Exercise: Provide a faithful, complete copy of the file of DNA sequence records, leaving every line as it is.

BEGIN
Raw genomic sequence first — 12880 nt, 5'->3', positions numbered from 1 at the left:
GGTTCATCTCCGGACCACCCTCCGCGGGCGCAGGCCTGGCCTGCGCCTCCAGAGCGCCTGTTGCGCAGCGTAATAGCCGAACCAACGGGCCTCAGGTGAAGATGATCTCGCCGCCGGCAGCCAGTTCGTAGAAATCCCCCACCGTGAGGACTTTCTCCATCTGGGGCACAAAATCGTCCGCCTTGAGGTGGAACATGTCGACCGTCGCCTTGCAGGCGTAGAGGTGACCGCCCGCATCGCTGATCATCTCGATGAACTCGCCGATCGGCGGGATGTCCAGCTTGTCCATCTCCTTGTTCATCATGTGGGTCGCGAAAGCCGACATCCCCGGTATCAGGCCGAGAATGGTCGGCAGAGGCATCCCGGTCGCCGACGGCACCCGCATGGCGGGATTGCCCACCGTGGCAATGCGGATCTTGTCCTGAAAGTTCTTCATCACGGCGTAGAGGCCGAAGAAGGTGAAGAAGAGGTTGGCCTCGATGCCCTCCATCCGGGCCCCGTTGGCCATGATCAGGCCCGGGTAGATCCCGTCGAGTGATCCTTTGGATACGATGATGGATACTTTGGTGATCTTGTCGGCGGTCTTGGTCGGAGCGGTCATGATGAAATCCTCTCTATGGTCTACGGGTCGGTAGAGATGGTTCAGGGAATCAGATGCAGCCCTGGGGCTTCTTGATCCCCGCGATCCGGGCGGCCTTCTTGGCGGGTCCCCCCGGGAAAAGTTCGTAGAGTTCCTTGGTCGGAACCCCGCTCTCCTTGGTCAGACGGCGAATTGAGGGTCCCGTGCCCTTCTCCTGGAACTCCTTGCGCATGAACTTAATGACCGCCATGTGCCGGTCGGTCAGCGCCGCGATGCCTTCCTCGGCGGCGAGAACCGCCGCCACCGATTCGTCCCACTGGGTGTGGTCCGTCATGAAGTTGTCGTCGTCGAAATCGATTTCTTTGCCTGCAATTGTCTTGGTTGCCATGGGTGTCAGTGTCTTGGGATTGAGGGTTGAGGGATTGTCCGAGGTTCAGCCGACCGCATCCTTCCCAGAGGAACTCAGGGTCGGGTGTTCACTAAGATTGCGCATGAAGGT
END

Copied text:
Raw genomic sequence first — 12880 nt, 5'->3', positions numbered from 1 at the left:
GGTTCATCTCCGGACCACCCTCCGCGGGCGCAGGCCTGGCCTGCGCCTCCAGAGCGCCTGTTGCGCAGCGTAATAGCCGAACCAACGGGCCTCAGGTGAAGATGATCTCGCCGCCGGCAGCCAGTTCGTAGAAATCCCCCACCGTGAGGACTTTCTCCATCTGGGGCACAAAATCGTCCGCCTTGAGGTGGAACATGTCGACCGTCGCCTTGCAGGCGTAGAGGTGACCGCCCGCATCGCTGATCATCTCGATGAACTCGCCGATCGGCGGGATGTCCAGCTTGTCCATCTCCTTGTTCATCATGTGGGTCGCGAAAGCCGACATCCCCGGTATCAGGCCGAGAATGGTCGGCAGAGGCATCCCGGTCGCCGACGGCACCCGCATGGCGGGATTGCCCACCGTGGCAATGCGGATCTTGTCCTGAAAGTTCTTCATCACGGCGTAGAGGCCGAAGAAGGTGAAGAAGAGGTTGGCCTCGATGCCCTCCATCCGGGCCCCGTTGGCCATGATCAGGCCCGGGTAGATCCCGTCGAGTGATCCTTTGGATACGATGATGGATACTTTGGTGATCTTGTCGGCGGTCTTGGTCGGAGCGGTCATGATGAAATCCTCTCTATGGTCTACGGGTCGGTAGAGATGGTTCAGGGAATCAGATGCAGCCCTGGGGCTTCTTGATCCCCGCGATCCGGGCGGCCTTCTTGGCGGGTCCCCCCGGGAAAAGTTCGTAGAGTTCCTTGGTCGGAACCCCGCTCTCCTTGGTCAGACGGCGAATTGAGGGTCCCGTGCCCTTCTCCTGGAACTCCTTGCGCATGAACTTAATGACCGCCATGTGCCGGTCGGTCAGCGCCGCGATGCCTTCCTCGGCGGCGAGAACCGCCGCCACCGATTCGTCCCACTGGGTGTGGTCCGTCATGAAGTTGTCGTCGTCGAAATCGATTTCTTTGCCTGCAATTGTCTTGGTTGCCATGGGTGTCAGTGTCTTGGGATTGAGGGTTGAGGGATTGTCCGAGGTTCAGCCGACCGCATCCTTCCCAGAGGAACTCAGGGTCGGGTGTTCACTAAGATTGCGCATGAAGGT